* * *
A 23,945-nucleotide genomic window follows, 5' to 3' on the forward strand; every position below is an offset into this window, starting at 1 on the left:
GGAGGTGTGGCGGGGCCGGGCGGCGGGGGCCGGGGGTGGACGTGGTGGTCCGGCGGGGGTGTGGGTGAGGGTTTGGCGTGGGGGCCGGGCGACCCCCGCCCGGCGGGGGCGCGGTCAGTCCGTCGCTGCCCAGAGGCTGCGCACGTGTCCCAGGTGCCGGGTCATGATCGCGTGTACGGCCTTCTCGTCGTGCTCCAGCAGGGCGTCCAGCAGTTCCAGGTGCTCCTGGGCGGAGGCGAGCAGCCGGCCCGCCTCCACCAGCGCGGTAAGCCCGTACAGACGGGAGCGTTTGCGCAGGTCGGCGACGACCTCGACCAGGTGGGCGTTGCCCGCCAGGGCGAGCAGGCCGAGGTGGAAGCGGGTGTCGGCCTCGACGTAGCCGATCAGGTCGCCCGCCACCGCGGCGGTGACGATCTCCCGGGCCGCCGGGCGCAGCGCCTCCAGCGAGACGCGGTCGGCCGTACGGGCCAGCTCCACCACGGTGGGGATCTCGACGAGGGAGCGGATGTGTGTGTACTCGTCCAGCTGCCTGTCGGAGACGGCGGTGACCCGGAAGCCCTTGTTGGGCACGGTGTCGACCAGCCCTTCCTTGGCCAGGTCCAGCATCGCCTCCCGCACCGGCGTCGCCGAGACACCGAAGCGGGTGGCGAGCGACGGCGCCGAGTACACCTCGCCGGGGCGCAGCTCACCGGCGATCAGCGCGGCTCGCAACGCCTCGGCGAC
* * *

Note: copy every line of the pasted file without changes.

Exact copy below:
A 23,945-nucleotide genomic window follows, 5' to 3' on the forward strand; every position below is an offset into this window, starting at 1 on the left:
GGAGGTGTGGCGGGGCCGGGCGGCGGGGGCCGGGGGTGGACGTGGTGGTCCGGCGGGGGTGTGGGTGAGGGTTTGGCGTGGGGGCCGGGCGACCCCCGCCCGGCGGGGGCGCGGTCAGTCCGTCGCTGCCCAGAGGCTGCGCACGTGTCCCAGGTGCCGGGTCATGATCGCGTGTACGGCCTTCTCGTCGTGCTCCAGCAGGGCGTCCAGCAGTTCCAGGTGCTCCTGGGCGGAGGCGAGCAGCCGGCCCGCCTCCACCAGCGCGGTAAGCCCGTACAGACGGGAGCGTTTGCGCAGGTCGGCGACGACCTCGACCAGGTGGGCGTTGCCCGCCAGGGCGAGCAGGCCGAGGTGGAAGCGGGTGTCGGCCTCGACGTAGCCGATCAGGTCGCCCGCCACCGCGGCGGTGACGATCTCCCGGGCCGCCGGGCGCAGCGCCTCCAGCGAGACGCGGTCGGCCGTACGGGCCAGCTCCACCACGGTGGGGATCTCGACGAGGGAGCGGATGTGTGTGTACTCGTCCAGCTGCCTGTCGGAGACGGCGGTGACCCGGAAGCCCTTGTTGGGCACGGTGTCGACCAGCCCTTCCTTGGCCAGGTCCAGCATCGCCTCCCGCACCGGCGTCGCCGAGACACCGAAGCGGGTGGCGAGCGACGGCGCCGAGTACACCTCGCCGGGGCGCAGCTCACCGGCGATCAGCGCGGCTCGCAACGCCTCGGCGAC